There's been a bit of noise with the confirmation of the vanishing of Neanderthals from the Caucasus c. 40,000 years ago (but this was something we already knew, right?) but specially with the demonstration that the artifacts found in one of the most northernly sites of the time (Byzovaya, in today's Komi Republic) are typical Mousterian as others from Central and Eastern Europe of the time and hence most probably of Neanderthal making.
L. Slimak et al. Late Mousterian presence near the Arctic Circle. Science 2011. Pay per view.
It is interesting to notice that this site is not really new, and that there is another even more northernly site, Mamontovaya Kurya, further north, above the Arctic Circle. However when Svensen and Pavlov reviewed the site (see below) they argued for modern H. sapiens based only in the prejudice that no other Neanderthal sites were known so far North.
|"Neanderthal finds" refers to skeletal ones only and they have forgotten Palestine anyhow|
It is important to emphasize that no skeletal remains have been found and that the adscription of these Mousterian findings to the species H. neanderthalensis is founded on the fact that only Neanderthals are known to have used that kind of Mousterian technology in that area. One could make a knee-jerk not Neanderthals case but it seems quite futile after considering the general context.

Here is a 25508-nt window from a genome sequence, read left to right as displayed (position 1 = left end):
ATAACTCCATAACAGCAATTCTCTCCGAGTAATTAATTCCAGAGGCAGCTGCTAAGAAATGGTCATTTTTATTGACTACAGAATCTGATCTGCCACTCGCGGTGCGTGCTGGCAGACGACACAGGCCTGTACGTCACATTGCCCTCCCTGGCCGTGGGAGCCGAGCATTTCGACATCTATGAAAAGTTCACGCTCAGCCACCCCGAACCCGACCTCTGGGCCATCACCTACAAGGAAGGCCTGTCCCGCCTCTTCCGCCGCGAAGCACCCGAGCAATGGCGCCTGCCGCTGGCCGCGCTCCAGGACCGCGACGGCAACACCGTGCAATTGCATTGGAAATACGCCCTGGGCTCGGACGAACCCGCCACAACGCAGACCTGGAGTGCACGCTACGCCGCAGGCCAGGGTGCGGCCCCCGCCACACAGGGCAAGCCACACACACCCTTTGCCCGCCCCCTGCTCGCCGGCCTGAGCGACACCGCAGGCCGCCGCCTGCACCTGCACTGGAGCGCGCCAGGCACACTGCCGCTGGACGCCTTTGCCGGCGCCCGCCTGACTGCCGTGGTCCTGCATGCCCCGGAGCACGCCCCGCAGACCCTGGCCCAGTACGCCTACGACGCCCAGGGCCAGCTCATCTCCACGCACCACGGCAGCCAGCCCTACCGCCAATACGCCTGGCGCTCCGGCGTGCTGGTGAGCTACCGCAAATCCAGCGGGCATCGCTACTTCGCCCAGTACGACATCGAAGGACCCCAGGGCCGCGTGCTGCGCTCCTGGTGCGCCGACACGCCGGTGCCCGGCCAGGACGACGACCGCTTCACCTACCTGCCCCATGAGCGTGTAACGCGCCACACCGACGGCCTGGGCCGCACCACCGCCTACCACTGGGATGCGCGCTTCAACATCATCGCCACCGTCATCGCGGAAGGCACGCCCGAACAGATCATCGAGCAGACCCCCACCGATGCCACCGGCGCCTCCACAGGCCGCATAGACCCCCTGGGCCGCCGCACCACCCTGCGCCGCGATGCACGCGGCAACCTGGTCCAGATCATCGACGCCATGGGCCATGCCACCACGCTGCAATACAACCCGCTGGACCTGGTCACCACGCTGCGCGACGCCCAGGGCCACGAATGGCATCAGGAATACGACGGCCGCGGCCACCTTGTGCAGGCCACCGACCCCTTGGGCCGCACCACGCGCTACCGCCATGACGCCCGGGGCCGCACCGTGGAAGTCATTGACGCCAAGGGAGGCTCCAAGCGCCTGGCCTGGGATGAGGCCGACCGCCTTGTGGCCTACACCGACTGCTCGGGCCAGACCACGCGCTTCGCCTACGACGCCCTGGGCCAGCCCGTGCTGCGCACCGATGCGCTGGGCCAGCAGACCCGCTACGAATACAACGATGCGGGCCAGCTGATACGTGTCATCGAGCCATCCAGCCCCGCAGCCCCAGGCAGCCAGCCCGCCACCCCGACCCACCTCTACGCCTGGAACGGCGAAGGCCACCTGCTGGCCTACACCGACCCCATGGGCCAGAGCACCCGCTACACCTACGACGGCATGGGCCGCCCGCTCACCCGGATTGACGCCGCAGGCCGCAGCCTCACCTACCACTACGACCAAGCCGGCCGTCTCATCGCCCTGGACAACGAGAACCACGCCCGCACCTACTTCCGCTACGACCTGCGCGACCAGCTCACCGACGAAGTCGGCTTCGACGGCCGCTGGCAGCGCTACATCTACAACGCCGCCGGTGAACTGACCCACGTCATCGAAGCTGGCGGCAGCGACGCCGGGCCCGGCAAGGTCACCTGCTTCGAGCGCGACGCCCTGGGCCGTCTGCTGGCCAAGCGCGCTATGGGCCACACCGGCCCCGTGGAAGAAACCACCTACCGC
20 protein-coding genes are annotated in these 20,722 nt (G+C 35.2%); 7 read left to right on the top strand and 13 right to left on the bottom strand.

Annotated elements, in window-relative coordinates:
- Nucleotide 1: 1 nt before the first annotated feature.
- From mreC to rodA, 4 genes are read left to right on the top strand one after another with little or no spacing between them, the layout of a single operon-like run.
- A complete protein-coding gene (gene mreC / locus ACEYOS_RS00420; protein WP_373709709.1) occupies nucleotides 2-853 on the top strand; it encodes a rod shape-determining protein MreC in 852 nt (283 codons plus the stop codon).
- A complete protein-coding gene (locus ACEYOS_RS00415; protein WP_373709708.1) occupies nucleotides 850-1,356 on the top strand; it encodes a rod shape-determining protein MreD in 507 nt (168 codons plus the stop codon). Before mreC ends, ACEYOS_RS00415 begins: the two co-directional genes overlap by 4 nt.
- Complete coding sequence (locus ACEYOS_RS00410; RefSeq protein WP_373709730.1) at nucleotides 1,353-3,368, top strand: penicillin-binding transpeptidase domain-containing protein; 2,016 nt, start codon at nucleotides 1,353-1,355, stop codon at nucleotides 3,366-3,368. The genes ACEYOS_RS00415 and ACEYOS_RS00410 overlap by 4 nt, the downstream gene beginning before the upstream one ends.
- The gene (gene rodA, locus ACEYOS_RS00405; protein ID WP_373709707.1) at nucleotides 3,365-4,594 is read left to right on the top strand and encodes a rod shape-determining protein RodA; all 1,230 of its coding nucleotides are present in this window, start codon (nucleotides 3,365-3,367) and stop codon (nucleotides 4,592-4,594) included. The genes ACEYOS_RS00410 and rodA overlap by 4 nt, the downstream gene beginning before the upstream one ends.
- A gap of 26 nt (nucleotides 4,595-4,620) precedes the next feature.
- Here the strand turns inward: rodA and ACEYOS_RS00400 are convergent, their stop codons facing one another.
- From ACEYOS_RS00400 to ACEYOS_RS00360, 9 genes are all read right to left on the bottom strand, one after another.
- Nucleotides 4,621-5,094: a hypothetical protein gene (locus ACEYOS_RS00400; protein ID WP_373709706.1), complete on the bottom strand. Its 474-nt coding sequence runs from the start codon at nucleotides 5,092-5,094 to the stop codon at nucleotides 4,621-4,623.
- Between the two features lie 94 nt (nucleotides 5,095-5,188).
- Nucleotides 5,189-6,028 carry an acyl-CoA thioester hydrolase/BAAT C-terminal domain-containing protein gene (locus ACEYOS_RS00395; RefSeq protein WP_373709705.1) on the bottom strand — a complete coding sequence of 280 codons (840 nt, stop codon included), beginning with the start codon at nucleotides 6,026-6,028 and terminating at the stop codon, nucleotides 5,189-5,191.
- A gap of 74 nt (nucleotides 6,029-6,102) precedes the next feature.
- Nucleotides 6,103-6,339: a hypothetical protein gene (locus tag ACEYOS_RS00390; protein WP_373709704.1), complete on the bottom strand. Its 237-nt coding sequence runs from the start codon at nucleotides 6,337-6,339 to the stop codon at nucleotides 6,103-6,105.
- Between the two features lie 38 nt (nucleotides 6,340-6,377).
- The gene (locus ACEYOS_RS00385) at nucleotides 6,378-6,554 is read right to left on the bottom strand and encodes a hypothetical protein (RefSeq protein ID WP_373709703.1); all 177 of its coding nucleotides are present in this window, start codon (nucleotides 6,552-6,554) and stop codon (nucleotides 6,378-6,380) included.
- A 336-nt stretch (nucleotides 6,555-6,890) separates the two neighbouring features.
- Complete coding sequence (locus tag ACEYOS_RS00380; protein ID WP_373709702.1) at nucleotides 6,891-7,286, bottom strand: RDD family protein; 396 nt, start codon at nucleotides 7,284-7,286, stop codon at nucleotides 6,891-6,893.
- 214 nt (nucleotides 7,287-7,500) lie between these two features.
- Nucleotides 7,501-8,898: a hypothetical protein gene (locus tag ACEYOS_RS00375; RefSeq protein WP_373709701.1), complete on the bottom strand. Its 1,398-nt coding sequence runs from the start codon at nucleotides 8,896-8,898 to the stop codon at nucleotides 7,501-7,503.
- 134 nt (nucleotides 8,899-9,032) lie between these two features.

This finding seems to reinforce the idea of a penetration of our ancestors of the H. sapiens species in all Western Eurasia c. 40,000 years ago (50-30 Ka. roughly) fragmenting the pre-existent Neanderthal populations into a handful of isolated pockets (Komi Republic, Southern Iberia, Croatia, Southern Italy...), which would be made up of very few people each, eventually succumbing anyhow either to further expansions of our ancestors, ecological pressures or mere lack of genetic diversity caused by fragmentation itself.
On the other hand it emphasizes the striking intelligence and adaptability of Neanderthals, able to colonize such an extreme habitat.
(Thanks to Tim, by the way).